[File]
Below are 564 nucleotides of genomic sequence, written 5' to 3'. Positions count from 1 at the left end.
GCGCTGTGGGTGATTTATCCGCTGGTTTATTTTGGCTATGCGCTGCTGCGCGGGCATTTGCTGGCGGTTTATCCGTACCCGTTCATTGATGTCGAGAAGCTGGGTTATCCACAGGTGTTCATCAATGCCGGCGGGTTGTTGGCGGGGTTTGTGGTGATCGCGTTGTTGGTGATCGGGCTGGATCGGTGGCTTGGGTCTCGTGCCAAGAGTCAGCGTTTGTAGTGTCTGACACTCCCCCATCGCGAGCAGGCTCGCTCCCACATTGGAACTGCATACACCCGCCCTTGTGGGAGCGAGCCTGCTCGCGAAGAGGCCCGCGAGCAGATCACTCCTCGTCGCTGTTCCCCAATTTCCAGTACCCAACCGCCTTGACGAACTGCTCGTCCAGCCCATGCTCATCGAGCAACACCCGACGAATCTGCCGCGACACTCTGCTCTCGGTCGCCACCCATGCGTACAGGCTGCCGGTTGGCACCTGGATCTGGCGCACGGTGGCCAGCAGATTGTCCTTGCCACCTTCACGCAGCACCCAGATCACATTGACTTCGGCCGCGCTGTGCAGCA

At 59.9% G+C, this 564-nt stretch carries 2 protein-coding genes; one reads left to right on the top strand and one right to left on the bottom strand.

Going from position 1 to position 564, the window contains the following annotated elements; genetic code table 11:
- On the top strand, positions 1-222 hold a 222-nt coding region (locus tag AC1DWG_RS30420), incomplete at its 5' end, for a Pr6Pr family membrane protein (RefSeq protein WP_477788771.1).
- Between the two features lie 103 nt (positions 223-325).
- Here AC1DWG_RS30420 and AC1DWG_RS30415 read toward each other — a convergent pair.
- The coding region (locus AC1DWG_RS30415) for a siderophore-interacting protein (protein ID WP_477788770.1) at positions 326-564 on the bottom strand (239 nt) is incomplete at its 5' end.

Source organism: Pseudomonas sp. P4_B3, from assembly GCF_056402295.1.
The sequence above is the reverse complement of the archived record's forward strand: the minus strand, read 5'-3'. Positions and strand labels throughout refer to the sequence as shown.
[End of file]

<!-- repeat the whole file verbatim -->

Below are 564 nucleotides of genomic sequence, written 5' to 3'. Positions count from 1 at the left end.
GCGCTGTGGGTGATTTATCCGCTGGTTTATTTTGGCTATGCGCTGCTGCGCGGGCATTTGCTGGCGGTTTATCCGTACCCGTTCATTGATGTCGAGAAGCTGGGTTATCCACAGGTGTTCATCAATGCCGGCGGGTTGTTGGCGGGGTTTGTGGTGATCGCGTTGTTGGTGATCGGGCTGGATCGGTGGCTTGGGTCTCGTGCCAAGAGTCAGCGTTTGTAGTGTCTGACACTCCCCCATCGCGAGCAGGCTCGCTCCCACATTGGAACTGCATACACCCGCCCTTGTGGGAGCGAGCCTGCTCGCGAAGAGGCCCGCGAGCAGATCACTCCTCGTCGCTGTTCCCCAATTTCCAGTACCCAACCGCCTTGACGAACTGCTCGTCCAGCCCATGCTCATCGAGCAACACCCGACGAATCTGCCGCGACACTCTGCTCTCGGTCGCCACCCATGCGTACAGGCTGCCGGTTGGCACCTGGATCTGGCGCACGGTGGCCAGCAGATTGTCCTTGCCACCTTCACGCAGCACCCAGATCACATTGACTTCGGCCGCGCTGTGCAGCA

At 59.9% G+C, this 564-nt stretch carries 2 protein-coding genes; one reads left to right on the top strand and one right to left on the bottom strand.

Going from position 1 to position 564, the window contains the following annotated elements; genetic code table 11:
- On the top strand, positions 1-222 hold a 222-nt coding region (locus tag AC1DWG_RS30420), incomplete at its 5' end, for a Pr6Pr family membrane protein (RefSeq protein WP_477788771.1).
- Between the two features lie 103 nt (positions 223-325).
- Here AC1DWG_RS30420 and AC1DWG_RS30415 read toward each other — a convergent pair.
- The coding region (locus AC1DWG_RS30415) for a siderophore-interacting protein (protein ID WP_477788770.1) at positions 326-564 on the bottom strand (239 nt) is incomplete at its 5' end.

Source organism: Pseudomonas sp. P4_B3, from assembly GCF_056402295.1.
The sequence above is the reverse complement of the archived record's forward strand: the minus strand, read 5'-3'. Positions and strand labels throughout refer to the sequence as shown.